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  August 6, 2010
Treasures and Trinkets

 
Last weekend I was in the Bay Area scouting colleges with Susan and the kids.
 
On our way home, we stopped by my grandparent’s house.  The house is now vacant as my grandfather passed several years ago and my grandmother passed just a few months ago. 
 
On the day we stopped by, my mom was having a garage sale to find new homes for the various knick-knacks, house wares, furniture and books that her parents had accumulated over the course of time. 
Many of the items were of great sentimental value but had very little intrinsic value to my mom. 
 
She told us, when we arrived, that I should take anything that I wanted as whatever was left was being donated to the Salvation Army after the weekend sale.

Susan, the kids, and I rummaged through boxes of old photos, National Geographic magazines and dishes.  We found an old music box filled with costume jewelry and a large box of marbles.  There weren’t any real known collectibles like old baseball cards or comic books (my grandparents were too practical for that nonsense).  There were several old typewriters, records, lamps, and a console stereo hi-fi system.

We spent a few hours picking out a few items to take with us (we were all familiar with the popular PBS program "Antiques Road Show" so we had thought that perhaps we had found a treasure or two).
 
On Monday, I had planned to have lunch with my friend Erik.  Erik is a professional antiques dealer specializing in "period jewelry" especially pre-WWII pieces.  I showed him my new collection of costume jewelry and ask to appraise what I had found.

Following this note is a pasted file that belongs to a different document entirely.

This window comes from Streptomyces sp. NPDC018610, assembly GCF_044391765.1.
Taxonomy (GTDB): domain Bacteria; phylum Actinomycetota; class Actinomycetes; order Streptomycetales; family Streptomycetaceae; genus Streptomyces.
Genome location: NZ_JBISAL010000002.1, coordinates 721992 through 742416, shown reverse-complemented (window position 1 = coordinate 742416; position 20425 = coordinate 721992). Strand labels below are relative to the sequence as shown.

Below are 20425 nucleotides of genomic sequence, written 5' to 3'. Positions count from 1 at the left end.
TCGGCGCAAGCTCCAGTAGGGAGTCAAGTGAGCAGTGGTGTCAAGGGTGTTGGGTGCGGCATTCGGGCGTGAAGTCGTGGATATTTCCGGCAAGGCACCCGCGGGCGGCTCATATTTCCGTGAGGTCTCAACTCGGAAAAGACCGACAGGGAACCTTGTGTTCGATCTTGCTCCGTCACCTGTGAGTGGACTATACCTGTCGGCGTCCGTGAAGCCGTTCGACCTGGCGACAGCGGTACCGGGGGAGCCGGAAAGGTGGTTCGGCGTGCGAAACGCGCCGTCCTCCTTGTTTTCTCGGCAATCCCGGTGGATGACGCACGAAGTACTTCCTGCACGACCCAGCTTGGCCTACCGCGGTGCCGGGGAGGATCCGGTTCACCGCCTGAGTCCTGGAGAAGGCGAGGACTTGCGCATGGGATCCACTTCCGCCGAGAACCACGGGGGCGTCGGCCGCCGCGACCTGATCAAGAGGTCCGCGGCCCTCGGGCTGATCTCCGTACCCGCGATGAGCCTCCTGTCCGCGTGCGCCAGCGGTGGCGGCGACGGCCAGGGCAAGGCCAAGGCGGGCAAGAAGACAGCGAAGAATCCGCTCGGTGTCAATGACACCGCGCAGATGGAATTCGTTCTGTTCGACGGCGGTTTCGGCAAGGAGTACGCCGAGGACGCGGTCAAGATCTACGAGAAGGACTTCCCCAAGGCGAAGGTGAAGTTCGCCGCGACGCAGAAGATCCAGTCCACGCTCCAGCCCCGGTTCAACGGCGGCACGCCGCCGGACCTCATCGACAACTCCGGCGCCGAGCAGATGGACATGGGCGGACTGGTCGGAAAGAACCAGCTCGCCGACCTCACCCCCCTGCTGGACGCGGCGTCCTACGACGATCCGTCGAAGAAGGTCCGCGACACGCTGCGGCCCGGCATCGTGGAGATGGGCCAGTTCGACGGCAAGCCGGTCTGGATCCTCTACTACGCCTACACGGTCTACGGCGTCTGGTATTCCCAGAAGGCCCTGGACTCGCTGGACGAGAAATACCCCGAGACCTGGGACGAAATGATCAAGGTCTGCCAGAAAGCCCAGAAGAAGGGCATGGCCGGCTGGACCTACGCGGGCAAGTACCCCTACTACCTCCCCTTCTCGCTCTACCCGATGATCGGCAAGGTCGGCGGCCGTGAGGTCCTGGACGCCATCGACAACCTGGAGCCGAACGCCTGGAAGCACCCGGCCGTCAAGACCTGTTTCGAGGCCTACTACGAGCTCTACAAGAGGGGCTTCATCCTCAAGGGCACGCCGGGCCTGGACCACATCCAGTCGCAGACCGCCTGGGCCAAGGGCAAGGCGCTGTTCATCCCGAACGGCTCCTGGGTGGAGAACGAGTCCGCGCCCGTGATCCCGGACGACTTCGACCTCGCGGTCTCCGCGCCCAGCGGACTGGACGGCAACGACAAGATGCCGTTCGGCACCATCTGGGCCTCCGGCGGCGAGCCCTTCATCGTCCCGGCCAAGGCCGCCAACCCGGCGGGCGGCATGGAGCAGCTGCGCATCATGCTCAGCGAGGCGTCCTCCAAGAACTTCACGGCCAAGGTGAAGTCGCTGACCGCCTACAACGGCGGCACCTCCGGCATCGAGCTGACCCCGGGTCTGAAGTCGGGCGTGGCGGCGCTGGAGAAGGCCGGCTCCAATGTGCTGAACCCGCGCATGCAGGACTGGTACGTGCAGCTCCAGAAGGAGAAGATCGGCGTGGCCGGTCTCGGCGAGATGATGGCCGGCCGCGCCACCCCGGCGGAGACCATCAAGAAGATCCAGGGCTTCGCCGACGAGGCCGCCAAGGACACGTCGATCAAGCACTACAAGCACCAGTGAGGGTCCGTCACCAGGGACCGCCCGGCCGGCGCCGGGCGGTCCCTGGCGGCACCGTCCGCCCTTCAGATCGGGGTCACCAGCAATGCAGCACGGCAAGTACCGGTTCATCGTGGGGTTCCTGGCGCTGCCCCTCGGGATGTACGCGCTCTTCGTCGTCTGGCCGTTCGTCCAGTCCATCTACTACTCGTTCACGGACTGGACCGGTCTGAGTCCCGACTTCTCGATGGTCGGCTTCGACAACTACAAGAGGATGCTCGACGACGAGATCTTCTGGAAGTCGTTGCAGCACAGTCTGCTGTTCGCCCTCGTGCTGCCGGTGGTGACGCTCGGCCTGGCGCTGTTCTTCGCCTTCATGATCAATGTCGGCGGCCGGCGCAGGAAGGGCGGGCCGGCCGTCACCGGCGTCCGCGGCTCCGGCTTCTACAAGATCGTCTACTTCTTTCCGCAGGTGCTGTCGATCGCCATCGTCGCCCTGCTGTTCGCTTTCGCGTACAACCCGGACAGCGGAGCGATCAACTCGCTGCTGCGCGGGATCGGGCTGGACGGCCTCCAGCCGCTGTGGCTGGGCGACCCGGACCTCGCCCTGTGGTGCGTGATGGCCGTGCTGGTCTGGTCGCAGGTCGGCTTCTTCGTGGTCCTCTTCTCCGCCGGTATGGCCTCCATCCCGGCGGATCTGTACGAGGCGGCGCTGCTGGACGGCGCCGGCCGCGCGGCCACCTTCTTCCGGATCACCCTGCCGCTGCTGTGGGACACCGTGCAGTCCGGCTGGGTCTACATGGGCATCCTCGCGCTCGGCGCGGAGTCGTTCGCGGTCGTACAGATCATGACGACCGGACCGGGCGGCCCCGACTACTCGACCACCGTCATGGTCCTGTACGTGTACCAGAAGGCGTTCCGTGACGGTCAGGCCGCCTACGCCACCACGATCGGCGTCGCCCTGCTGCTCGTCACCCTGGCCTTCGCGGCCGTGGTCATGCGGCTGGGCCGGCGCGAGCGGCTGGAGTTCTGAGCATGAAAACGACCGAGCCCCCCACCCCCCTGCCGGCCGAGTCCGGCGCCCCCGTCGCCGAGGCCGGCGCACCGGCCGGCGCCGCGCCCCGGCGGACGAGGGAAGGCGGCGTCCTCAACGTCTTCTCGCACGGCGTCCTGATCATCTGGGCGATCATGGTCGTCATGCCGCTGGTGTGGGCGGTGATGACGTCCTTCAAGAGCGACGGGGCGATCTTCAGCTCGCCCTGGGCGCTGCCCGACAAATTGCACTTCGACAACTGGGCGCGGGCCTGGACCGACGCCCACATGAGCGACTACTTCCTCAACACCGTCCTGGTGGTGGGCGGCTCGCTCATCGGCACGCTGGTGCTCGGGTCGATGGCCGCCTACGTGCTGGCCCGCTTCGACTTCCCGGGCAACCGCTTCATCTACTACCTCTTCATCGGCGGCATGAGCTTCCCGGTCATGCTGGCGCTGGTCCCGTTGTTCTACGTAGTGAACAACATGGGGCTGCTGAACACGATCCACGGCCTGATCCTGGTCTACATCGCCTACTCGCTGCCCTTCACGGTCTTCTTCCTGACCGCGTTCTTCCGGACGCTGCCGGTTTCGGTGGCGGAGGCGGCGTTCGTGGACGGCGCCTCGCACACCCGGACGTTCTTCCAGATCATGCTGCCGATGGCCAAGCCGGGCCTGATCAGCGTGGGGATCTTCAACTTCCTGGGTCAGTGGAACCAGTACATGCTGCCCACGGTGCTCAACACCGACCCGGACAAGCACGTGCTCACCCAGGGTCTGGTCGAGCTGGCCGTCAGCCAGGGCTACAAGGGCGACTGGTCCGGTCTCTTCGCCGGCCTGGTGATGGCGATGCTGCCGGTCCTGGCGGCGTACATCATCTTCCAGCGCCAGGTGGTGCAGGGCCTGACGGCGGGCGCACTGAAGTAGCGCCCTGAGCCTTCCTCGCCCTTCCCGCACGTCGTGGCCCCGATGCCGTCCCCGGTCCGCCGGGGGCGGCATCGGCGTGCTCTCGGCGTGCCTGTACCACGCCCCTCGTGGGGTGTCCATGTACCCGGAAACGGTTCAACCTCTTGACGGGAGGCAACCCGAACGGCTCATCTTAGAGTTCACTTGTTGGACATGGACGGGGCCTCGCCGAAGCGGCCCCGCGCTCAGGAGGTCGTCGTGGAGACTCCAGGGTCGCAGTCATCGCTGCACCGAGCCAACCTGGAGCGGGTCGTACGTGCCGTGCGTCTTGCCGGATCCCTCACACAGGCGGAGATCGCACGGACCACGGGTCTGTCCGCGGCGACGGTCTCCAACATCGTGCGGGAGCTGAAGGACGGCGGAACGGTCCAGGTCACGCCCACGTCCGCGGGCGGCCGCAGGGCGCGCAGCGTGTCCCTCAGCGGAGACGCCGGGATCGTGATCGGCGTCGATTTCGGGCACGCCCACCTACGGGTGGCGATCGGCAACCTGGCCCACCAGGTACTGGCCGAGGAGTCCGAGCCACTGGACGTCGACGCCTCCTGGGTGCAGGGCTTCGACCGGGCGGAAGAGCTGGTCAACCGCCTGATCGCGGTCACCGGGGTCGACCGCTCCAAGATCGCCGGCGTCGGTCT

He meticulously examined through each piece and made several different piles. 
 
Finally he raised his head and said, "Here’s the bad news...it’s all worth about $25 and I’m being generous because you’re my friend". 
 
He went on, "now here’s the good news...that old wooden box that you haphazardly put the jewelry in...is indeed of value.  This particular box is called a Sorrento music box and is highly collectable and could be worth anywhere from $40 - $1000". 
 
That’s the difference between a sophisticated professional and the uneducated.  The educated professional can distinguish treasures from trinkets whereas for the rest of us, it’s just guesswork.

Education is the key.  Putting in the time and actually learning something that will help us differentiate between treasures and trinkets.

How many of us spend our evenings and weekends watching TV rather than reading a book or doing a puzzle to keep our minds sharp. 
 
Money doesn’t make you sophisticated, knowledge and a keen mind does. 
 
The pursuit of knowledge isn’t expensive either.  One doesn’t need to go to an Ivy League school to learn. 
Learning can be done at the local library, on Wikipedia, or attending adult education classes at the local college.
 
Acquiring knowledge and learning new skills might also help you to earn more money by making yourself more valuable to your employer.  Imagine your worth to your company if you could speak fluent Chinese, Spanish, or Punjabi.
 
Taking evening classes could also expand your social circles and help you to meet new friends (I am constantly suggesting this avenue to single friends who aren’t looking to meet other single people in bars.  A study session over dinner is far better to get to know someone than over martinis in a loud crowded "meet market" bar).

Knowledge and experience stays with you a lifetime so it’s the ultimate in value for the money spent whereas that trinket, such as a Starbuck’s latte, is soon gone and forgotten.
 
A true professional has knowledge...whether that knowledge is in the local real estate market, financial tools, electronic components, or antiques.  They have spent countless hours honing their knowledge and are experts in their respective fields.
 
What will you become an expert in?
 
There are so many trinkets in the world...but the sophisticated ones find and recognize the treasures. 

Thank you so much for supporting OptiFuse where our expertise is overcurrent protection.  We hope to one day share our knowledge with you.




Jim Kalb
President
OptiFuse
jimk@optifuse.com

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